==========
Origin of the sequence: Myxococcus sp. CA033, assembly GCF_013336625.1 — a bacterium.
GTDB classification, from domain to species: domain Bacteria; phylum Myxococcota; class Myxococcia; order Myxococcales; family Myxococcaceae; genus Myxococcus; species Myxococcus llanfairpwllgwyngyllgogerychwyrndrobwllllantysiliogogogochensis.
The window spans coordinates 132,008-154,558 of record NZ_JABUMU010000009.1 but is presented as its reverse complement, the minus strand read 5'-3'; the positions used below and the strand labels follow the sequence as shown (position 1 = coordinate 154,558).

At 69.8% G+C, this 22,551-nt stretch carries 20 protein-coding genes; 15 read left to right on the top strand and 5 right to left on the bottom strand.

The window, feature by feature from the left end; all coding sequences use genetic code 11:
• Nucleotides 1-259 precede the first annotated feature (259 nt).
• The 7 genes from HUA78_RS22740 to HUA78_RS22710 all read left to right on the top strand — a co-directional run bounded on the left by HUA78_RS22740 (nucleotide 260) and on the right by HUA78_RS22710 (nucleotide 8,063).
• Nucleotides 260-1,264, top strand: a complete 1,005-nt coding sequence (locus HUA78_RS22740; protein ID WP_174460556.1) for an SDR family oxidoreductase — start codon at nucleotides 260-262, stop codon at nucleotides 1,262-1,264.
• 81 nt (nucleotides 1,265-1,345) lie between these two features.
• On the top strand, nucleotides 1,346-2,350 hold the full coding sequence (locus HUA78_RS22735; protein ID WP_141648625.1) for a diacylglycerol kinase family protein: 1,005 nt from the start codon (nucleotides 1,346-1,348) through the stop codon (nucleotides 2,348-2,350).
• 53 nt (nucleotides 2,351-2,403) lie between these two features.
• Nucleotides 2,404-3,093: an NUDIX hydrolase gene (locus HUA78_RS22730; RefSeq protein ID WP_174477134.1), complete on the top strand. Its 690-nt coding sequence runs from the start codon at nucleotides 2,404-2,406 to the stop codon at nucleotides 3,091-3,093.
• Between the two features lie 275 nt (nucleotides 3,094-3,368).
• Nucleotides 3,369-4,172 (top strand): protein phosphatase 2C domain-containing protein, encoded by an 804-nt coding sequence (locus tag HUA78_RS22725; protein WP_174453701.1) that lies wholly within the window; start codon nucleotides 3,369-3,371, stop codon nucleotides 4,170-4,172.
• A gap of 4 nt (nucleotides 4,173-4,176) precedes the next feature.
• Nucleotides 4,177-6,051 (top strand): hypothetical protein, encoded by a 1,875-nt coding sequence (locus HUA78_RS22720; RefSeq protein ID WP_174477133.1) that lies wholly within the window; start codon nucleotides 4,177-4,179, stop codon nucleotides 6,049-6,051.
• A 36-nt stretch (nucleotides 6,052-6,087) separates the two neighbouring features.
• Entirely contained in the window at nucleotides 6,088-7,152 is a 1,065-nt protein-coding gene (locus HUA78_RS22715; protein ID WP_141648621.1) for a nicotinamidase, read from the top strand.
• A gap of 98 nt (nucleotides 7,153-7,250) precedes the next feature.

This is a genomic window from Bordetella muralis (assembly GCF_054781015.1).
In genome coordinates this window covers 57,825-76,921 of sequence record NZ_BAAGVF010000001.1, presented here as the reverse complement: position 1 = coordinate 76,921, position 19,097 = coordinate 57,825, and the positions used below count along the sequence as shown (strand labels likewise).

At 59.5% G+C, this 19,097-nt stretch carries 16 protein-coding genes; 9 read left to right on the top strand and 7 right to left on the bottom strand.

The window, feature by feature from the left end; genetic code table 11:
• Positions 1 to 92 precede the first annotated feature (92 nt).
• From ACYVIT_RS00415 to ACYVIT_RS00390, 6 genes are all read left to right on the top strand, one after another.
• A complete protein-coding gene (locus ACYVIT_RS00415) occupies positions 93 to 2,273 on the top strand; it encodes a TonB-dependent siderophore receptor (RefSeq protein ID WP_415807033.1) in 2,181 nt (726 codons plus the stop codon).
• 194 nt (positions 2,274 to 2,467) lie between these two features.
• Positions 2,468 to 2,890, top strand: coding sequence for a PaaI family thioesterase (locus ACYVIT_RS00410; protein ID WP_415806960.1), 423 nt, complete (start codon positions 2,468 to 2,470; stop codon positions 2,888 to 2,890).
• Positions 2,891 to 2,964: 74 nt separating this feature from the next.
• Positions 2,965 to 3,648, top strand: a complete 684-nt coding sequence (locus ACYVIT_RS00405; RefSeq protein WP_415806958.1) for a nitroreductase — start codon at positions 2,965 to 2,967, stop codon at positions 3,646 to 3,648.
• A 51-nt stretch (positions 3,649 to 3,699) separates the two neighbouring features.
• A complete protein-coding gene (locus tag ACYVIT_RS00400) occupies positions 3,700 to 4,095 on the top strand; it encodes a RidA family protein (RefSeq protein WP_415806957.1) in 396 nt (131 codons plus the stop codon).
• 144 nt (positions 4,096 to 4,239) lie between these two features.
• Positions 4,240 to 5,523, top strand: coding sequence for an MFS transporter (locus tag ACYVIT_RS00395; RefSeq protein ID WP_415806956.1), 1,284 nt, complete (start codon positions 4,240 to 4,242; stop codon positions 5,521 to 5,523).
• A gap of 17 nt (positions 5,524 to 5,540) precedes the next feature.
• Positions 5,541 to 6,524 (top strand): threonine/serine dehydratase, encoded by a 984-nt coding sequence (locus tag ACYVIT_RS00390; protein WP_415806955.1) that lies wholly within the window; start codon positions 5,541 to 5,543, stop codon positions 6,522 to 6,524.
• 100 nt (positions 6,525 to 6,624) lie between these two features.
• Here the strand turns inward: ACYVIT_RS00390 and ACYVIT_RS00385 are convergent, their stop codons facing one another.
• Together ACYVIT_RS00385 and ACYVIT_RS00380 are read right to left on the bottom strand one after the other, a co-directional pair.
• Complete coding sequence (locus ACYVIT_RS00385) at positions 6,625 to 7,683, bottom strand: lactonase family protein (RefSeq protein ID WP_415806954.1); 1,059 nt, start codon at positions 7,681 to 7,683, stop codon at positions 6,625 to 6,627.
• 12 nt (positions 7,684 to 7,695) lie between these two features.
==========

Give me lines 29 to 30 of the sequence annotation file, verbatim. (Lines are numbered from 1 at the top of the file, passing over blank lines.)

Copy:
• Positions 2,891 to 2,964: 74 nt separating this feature from the next.
• Positions 2,965 to 3,648, top strand: a complete 684-nt coding sequence (locus ACYVIT_RS00405; RefSeq protein WP_415806958.1) for a nitroreductase — start codon at positions 2,965 to 2,967, stop codon at positions 3,646 to 3,648.